Of the many examples of erratic behaviour that political players have shown during the run-up to the Lok Sabha elections, candidates’ choice of their constituencies stands out prominently.
The criterion does not seem to be just winnability, which is dubious in any case because winning
an election is not an end in itself but just appointment by the electorate to serve the people. For example, Gujarat chief minister Narendra Modi is contesting from Uttar Pradesh for the sole reason that the state has the highest number of Lok Sabha seats and the BJP believes his persona could bring about a swing in the party’s fortunes.
In other words, Mr Modi is expected to make not only himself but many of his party colleagues victorious. What is even more remarkable in this election is that personal animus is driving candidates who have been known for propriety. If LK Advani wishes to opt out of Gandhinagar, what can one put that down to except his current unhappiness with Mr Modi?
And if Mr Advani chooses Bhopal, what can it be due to except his liking for MP chief minister Shivraj Singh Chouhan, whose performance he rates higher than Mr Modi’s. AAP chief Arvind Kejriwal, who will contest against Mr Modi in Varanasi, is from Haryana and has been chief minister of Delhi.
Does he wish to be a giant-killer again by contesting against Mr Modi after having defeated Sheila Dikshit in the Delhi assembly elections? It is seldom that candidates display any knowledge of the constituencies they are supposed to represent. And how the MP local area development fund of `5 crore a year is spent becomes immediately questionable.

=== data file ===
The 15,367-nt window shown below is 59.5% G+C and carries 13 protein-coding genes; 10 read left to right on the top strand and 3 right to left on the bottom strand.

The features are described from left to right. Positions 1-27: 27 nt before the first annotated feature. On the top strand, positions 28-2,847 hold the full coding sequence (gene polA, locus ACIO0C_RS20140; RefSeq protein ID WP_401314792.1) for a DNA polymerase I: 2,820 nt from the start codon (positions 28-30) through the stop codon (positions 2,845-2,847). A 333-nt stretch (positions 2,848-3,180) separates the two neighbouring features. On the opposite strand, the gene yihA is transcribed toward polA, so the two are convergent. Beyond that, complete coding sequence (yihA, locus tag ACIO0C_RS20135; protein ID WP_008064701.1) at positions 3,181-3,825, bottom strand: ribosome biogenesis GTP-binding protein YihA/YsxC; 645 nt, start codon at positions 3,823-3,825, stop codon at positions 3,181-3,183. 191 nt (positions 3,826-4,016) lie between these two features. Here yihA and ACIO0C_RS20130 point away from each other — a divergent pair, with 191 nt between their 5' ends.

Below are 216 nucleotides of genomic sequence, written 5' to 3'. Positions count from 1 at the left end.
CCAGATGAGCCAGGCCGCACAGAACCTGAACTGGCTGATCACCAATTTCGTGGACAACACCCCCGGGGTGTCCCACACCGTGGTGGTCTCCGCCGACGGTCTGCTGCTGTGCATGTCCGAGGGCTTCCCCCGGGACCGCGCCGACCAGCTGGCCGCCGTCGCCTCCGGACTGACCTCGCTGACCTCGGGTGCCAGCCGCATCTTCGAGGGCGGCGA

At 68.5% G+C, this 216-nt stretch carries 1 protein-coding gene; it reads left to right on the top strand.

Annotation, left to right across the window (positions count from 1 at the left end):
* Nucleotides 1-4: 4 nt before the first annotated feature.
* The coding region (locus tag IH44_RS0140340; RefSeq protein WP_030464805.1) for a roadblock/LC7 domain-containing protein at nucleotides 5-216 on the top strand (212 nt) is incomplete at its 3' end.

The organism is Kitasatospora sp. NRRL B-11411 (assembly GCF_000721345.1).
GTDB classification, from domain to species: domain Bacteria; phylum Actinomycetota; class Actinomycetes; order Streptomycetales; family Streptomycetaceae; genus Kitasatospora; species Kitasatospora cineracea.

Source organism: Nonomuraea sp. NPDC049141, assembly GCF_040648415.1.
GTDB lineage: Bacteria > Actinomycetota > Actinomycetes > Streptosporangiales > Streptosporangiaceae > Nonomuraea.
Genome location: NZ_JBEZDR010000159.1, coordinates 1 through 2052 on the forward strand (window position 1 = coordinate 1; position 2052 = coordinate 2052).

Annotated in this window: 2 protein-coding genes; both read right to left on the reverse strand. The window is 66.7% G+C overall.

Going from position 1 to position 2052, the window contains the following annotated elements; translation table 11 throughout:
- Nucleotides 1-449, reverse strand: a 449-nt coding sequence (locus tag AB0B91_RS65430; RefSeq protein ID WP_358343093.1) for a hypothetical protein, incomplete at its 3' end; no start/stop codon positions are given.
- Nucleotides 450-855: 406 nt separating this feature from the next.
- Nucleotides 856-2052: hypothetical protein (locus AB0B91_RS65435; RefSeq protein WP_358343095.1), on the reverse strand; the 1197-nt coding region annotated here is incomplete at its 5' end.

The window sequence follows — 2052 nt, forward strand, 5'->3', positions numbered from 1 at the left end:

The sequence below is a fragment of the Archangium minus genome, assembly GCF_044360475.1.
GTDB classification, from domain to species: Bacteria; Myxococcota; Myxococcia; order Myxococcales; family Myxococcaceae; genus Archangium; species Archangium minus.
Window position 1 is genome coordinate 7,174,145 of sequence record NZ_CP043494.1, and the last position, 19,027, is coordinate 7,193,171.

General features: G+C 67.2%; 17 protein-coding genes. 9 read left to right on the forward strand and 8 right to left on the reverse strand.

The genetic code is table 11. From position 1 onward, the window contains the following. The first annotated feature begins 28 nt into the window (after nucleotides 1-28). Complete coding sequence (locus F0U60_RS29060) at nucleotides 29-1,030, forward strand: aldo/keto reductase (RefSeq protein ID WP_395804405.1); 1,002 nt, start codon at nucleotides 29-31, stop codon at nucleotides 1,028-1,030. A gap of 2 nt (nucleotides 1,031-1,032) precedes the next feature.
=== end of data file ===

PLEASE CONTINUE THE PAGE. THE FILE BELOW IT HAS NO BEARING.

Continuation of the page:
True, the Constitution allows any Indian to contest from any part of the country. And this feature of the Constitution became politically significant when Indira Gandhi contested from Medak, Andhra Pradesh, in addition to Rae Bareli in 1980. The reason was that she lost in Rae Bareli in 1977 and subsequently left nothing to chance. Still this was something of an aberration. Until the early 1990s it was always the norm that people contested from places they belonged to.
And when they did not, those elections mattered little, like an over-the-hill Krishna Menon contesting from a seat in Bombay in 1967. Gundu Rao as Karnataka chief minister made himself a laughing stock in 1983 when he lost both the seats he contested in the assembly elections after having said in a magazine interview: “I can win anywhere in the state.”
A Lok Sabha member, being a representative of the people, has to stay in close touch with the people and nurse his constituency. So it is imperative that before a candidate asks for a change of constituency, she or he should explain why.
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